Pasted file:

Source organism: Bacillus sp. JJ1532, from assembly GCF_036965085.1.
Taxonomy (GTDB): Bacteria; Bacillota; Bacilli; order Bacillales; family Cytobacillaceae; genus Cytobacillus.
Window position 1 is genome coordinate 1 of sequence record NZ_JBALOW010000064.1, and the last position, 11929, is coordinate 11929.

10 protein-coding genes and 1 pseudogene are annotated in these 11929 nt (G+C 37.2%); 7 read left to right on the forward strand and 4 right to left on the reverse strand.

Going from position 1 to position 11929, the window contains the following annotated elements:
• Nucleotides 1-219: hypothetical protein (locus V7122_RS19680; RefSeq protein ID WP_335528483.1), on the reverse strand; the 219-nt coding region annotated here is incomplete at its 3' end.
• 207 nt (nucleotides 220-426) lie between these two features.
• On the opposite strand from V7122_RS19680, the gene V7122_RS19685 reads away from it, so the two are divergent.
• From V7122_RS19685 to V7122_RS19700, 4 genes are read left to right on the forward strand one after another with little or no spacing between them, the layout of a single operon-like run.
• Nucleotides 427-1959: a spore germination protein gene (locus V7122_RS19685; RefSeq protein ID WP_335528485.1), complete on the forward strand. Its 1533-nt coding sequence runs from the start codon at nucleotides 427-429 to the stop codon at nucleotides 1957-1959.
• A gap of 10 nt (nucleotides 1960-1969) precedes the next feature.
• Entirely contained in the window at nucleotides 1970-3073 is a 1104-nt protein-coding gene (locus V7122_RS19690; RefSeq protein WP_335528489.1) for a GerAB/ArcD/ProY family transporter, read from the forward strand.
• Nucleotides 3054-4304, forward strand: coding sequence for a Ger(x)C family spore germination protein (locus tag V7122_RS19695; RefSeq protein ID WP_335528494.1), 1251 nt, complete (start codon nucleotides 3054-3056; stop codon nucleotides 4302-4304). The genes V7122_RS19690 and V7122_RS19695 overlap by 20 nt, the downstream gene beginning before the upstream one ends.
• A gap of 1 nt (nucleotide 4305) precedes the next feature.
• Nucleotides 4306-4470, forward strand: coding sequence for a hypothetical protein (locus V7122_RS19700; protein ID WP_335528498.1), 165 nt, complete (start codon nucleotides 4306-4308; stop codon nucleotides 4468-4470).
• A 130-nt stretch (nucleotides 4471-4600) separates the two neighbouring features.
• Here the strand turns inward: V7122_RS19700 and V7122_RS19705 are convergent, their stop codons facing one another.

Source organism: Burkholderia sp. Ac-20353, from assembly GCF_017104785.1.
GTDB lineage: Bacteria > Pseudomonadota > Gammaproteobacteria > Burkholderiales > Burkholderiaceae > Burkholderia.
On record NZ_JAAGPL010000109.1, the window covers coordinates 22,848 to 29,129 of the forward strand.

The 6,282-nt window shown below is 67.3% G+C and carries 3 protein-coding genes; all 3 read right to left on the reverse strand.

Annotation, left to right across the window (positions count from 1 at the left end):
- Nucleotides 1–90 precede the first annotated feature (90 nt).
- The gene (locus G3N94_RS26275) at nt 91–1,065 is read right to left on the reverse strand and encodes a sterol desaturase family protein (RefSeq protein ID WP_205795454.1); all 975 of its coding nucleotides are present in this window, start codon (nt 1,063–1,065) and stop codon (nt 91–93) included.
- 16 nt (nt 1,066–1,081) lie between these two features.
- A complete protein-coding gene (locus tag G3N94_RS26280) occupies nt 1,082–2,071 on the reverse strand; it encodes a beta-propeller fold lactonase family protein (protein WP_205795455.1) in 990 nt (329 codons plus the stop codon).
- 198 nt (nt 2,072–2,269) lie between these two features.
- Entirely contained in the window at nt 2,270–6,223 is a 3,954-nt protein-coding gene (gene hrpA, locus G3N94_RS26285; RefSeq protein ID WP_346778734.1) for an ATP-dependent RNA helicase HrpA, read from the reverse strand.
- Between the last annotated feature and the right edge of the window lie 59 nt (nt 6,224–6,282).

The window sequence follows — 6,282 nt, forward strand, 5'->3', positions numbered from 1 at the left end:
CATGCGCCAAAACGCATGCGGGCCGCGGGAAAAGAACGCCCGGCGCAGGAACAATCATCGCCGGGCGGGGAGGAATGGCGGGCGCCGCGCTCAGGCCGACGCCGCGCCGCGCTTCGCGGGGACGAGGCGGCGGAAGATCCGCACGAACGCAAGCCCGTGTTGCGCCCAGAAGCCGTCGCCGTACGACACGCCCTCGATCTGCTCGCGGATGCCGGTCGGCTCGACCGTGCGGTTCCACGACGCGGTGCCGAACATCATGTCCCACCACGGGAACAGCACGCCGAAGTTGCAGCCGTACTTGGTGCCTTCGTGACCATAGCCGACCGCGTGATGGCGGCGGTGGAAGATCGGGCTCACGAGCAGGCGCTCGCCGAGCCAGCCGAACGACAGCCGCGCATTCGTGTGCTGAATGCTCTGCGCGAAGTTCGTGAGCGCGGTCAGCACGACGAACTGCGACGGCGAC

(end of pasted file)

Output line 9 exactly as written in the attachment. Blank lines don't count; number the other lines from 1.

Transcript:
• From V7122_RS19685 to V7122_RS19700, 4 genes are read left to right on the forward strand one after another with little or no spacing between them, the layout of a single operon-like run.